THE ART OF PERSUASION
'Let me send you our brochure' is probably the most commonly used phrase in business. But all too often, it can spell the end of a customer enquiry because many brochures appear to be produced not to clarify and to excite but to confuse. So what goes wrong and how can it be put right? Too often, businesses fail to ask themselves critical questions like, 'Who will the brochure be sent to?' 'What do we want to achieve with it?' The truth is that a brochure has usually been produced for no other reason than that the competition has one.
However, with a little research, it often transpires that what the client wants is a mixture: part mail shot, part glossy corporate brochure and part product catalogue - a combination rarely found. Having said that, the budget is likely to be finite. There may not be enough money to meet all three marketing needs, so the first task is to plan the brochure, taking into account the most significant of these. The other requirements will have to be met in a different way. After all, introducing the company's product range to new customers by mail is a different task from selling a new season's collection to existing customers.
The second task is to get the content right. In 95 per cent of cases, a company will hire a designer to oversee the layout, so the final product looks stylish, interesting and professional; but they don't get a copywriter or someone with the right expertise to produce the text, or at least tidy it up - and this shows. A bigger failing is to produce a brochure that is not customer focused. Your brochure should cover areas of interest to the customer, concentrating on the benefits of buying from you.
Instead, thousands of brochures start with a history lesson, 'Founded in 1987, we have been selling our products .. I can assure you that customers are never going to say to themselves, 'They've been around for 20 years - I'll buy from them.' It's not how long you've been in business that counts, it's what you've done in that time. The important point to get across at the beginning is that you have a good track record. Once this has been established, the rest of the brochure should aim to convince customers that your products are the best on the market.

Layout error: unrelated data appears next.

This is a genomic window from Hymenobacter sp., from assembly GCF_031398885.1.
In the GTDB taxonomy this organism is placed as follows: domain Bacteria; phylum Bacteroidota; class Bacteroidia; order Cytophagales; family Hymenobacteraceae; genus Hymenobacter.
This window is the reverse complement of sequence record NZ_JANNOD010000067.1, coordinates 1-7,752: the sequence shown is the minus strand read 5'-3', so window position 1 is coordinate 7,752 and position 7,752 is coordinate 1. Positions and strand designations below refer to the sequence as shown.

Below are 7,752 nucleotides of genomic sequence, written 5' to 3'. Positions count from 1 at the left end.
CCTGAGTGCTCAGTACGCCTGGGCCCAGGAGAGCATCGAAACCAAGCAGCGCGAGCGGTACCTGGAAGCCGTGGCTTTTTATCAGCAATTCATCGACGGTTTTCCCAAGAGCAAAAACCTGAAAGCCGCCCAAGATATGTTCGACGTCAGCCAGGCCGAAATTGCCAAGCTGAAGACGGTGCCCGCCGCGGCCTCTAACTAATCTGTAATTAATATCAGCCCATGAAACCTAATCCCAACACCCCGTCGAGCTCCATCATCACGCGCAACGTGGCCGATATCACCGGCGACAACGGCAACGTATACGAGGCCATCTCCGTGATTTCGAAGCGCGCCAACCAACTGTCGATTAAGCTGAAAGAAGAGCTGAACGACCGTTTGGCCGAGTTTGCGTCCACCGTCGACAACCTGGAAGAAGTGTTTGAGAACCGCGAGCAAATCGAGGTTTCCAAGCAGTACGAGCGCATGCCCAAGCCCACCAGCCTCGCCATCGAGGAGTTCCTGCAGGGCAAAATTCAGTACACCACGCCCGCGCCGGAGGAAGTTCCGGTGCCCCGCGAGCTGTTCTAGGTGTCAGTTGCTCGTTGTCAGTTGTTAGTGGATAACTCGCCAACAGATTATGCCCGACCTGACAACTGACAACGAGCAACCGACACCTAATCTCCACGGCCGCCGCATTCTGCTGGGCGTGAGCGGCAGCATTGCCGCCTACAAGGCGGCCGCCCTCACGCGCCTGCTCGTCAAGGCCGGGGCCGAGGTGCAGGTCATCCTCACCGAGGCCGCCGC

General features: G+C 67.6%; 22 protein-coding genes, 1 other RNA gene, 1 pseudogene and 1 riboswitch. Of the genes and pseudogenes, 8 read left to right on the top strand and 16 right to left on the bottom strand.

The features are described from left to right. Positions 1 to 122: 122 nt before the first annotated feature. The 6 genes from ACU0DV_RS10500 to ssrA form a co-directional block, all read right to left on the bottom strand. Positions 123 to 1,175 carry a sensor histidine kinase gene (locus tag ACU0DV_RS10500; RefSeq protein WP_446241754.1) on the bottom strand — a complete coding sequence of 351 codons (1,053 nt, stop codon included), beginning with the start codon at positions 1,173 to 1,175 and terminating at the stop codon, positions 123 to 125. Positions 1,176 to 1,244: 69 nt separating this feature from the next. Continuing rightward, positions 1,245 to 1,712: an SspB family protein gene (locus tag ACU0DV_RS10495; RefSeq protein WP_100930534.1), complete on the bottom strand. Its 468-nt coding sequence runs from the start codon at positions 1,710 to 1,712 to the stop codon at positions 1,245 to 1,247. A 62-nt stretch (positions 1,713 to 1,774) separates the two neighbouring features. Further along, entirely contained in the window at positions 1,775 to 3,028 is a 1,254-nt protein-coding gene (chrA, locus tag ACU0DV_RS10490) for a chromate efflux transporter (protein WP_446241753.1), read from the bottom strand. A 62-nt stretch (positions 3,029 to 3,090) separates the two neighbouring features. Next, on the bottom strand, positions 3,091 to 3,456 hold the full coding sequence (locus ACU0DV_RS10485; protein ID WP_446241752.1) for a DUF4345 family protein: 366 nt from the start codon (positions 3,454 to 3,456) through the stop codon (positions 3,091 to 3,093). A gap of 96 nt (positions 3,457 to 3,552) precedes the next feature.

It is helpful with content to get inside the customer's head. If your audience is young and trendy, be creative and colourful. As always, create a list of the benefits that potential customers would gain from doing business with you, for example, product quality, breadth of range, expertise of staff and so on. But remember that it is not enough just to state these; in order to persuade, they need to be spelt out. One possibility is to quote recommendations from existing customers. This also makes the brochure personal to you, rather than it simply being a set of suppliers' photographs with your name on the front.
At the design stage, there are many production features that can distinguish your brochure from the run of the mill. You may think that things like cutouts or pop-ups will do this for you and thus make you stand out, or you may think they just look like designer whims that add cost. Go through all the options in detail. One of them might be that all-important magical ingredient.
13 What point does the writer make about brochures in the first paragraph?
A Customer expectations of them are too high.
B They ought to be more straightforward in design.
C Insufficient thought tends to go into producing them.
D Companies should ensure they use them more widely.
14 The writer's advice to companies in the second paragraph is to
A produce a brochure to advertise new product lines.
B use a brochure to extend the customer base.
C accept that a brochure cannot fulfil every objective.
D aim to get a bigger budget allocation for producing brochures.
15 In the third paragraph, which of the following does the writer say would improve the majority of brochures?
A better language and expression
B better overall appearance
C more up-to-date content
D more product information
16 In the introduction to a brochure, the writer advises companies to focus on
A their understanding of the business environment.
B the range of products they offer.
C their unique market position.
D the reputation they have built up.
17 When discussing brochure content in the fifth paragraph, the writer reminds companies to
A consider old customers as well as new ones.
B provide support for the claims they make.
C avoid using their own photographs.
D include details of quality certification.
18 What does 'run of the mill' in line 67 mean?